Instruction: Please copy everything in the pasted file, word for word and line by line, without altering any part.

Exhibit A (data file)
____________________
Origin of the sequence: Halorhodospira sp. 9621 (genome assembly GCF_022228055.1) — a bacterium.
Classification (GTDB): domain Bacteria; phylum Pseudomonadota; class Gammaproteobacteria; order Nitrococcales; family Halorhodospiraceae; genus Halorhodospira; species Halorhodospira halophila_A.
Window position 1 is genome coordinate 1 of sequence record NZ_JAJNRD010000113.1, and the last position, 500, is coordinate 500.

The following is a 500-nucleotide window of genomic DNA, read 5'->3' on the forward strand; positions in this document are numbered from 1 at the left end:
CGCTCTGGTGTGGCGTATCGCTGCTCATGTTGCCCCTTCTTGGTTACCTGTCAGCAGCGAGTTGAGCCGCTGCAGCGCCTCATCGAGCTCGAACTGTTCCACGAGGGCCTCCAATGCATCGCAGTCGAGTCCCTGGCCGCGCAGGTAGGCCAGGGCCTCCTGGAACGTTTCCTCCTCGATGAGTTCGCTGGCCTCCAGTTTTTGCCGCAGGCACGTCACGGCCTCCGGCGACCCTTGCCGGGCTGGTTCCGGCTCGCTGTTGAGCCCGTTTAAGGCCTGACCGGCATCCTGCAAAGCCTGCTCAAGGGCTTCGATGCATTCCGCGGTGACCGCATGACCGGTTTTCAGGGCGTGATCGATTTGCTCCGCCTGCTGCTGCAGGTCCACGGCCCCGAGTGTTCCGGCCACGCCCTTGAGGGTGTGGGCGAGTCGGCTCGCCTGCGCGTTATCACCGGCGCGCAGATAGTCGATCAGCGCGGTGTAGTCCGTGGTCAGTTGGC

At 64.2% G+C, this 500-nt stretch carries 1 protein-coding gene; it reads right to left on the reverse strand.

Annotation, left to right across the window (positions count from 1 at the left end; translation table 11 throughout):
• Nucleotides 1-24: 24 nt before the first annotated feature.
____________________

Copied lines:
Origin of the sequence: Halorhodospira sp. 9621 (genome assembly GCF_022228055.1) — a bacterium.
Classification (GTDB): domain Bacteria; phylum Pseudomonadota; class Gammaproteobacteria; order Nitrococcales; family Halorhodospiraceae; genus Halorhodospira; species Halorhodospira halophila_A.
Window position 1 is genome coordinate 1 of sequence record NZ_JAJNRD010000113.1, and the last position, 500, is coordinate 500.

The following is a 500-nucleotide window of genomic DNA, read 5'->3' on the forward strand; positions in this document are numbered from 1 at the left end:
CGCTCTGGTGTGGCGTATCGCTGCTCATGTTGCCCCTTCTTGGTTACCTGTCAGCAGCGAGTTGAGCCGCTGCAGCGCCTCATCGAGCTCGAACTGTTCCACGAGGGCCTCCAATGCATCGCAGTCGAGTCCCTGGCCGCGCAGGTAGGCCAGGGCCTCCTGGAACGTTTCCTCCTCGATGAGTTCGCTGGCCTCCAGTTTTTGCCGCAGGCACGTCACGGCCTCCGGCGACCCTTGCCGGGCTGGTTCCGGCTCGCTGTTGAGCCCGTTTAAGGCCTGACCGGCATCCTGCAAAGCCTGCTCAAGGGCTTCGATGCATTCCGCGGTGACCGCATGACCGGTTTTCAGGGCGTGATCGATTTGCTCCGCCTGCTGCTGCAGGTCCACGGCCCCGAGTGTTCCGGCCACGCCCTTGAGGGTGTGGGCGAGTCGGCTCGCCTGCGCGTTATCACCGGCGCGCAGATAGTCGATCAGCGCGGTGTAGTCCGTGGTCAGTTGGC

At 64.2% G+C, this 500-nt stretch carries 1 protein-coding gene; it reads right to left on the reverse strand.

Annotation, left to right across the window (positions count from 1 at the left end; translation table 11 throughout):
• Nucleotides 1-24: 24 nt before the first annotated feature.